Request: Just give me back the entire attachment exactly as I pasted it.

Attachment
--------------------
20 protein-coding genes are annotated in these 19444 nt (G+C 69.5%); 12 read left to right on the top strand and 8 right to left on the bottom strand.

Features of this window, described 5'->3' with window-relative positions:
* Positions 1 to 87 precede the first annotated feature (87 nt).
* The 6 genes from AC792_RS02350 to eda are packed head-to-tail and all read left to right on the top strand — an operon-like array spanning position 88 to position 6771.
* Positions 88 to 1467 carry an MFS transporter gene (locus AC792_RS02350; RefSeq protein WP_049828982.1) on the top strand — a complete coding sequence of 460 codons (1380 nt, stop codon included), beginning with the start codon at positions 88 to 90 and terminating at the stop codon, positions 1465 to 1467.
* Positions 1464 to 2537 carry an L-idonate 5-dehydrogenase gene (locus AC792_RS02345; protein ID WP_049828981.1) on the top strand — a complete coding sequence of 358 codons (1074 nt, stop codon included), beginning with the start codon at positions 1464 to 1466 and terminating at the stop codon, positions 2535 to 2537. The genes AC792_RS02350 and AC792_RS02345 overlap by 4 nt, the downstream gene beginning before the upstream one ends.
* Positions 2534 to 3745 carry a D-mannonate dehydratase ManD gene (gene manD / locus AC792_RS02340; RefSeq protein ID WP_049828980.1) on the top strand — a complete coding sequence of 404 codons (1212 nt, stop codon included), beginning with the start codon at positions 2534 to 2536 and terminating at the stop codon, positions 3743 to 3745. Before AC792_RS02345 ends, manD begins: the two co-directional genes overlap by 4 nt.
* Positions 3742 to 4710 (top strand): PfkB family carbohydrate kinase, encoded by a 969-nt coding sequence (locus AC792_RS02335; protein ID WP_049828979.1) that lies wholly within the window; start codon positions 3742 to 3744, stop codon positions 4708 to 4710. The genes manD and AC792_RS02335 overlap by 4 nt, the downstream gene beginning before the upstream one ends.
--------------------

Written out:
20 protein-coding genes are annotated in these 19444 nt (G+C 69.5%); 12 read left to right on the top strand and 8 right to left on the bottom strand.

Features of this window, described 5'->3' with window-relative positions:
* Positions 1 to 87 precede the first annotated feature (87 nt).
* The 6 genes from AC792_RS02350 to eda are packed head-to-tail and all read left to right on the top strand — an operon-like array spanning position 88 to position 6771.
* Positions 88 to 1467 carry an MFS transporter gene (locus AC792_RS02350; RefSeq protein WP_049828982.1) on the top strand — a complete coding sequence of 460 codons (1380 nt, stop codon included), beginning with the start codon at positions 88 to 90 and terminating at the stop codon, positions 1465 to 1467.
* Positions 1464 to 2537 carry an L-idonate 5-dehydrogenase gene (locus AC792_RS02345; protein ID WP_049828981.1) on the top strand — a complete coding sequence of 358 codons (1074 nt, stop codon included), beginning with the start codon at positions 1464 to 1466 and terminating at the stop codon, positions 2535 to 2537. The genes AC792_RS02350 and AC792_RS02345 overlap by 4 nt, the downstream gene beginning before the upstream one ends.
* Positions 2534 to 3745 carry a D-mannonate dehydratase ManD gene (gene manD / locus AC792_RS02340; RefSeq protein ID WP_049828980.1) on the top strand — a complete coding sequence of 404 codons (1212 nt, stop codon included), beginning with the start codon at positions 2534 to 2536 and terminating at the stop codon, positions 3743 to 3745. Before AC792_RS02345 ends, manD begins: the two co-directional genes overlap by 4 nt.
* Positions 3742 to 4710 (top strand): PfkB family carbohydrate kinase, encoded by a 969-nt coding sequence (locus AC792_RS02335; protein ID WP_049828979.1) that lies wholly within the window; start codon positions 3742 to 3744, stop codon positions 4708 to 4710. The genes manD and AC792_RS02335 overlap by 4 nt, the downstream gene beginning before the upstream one ends.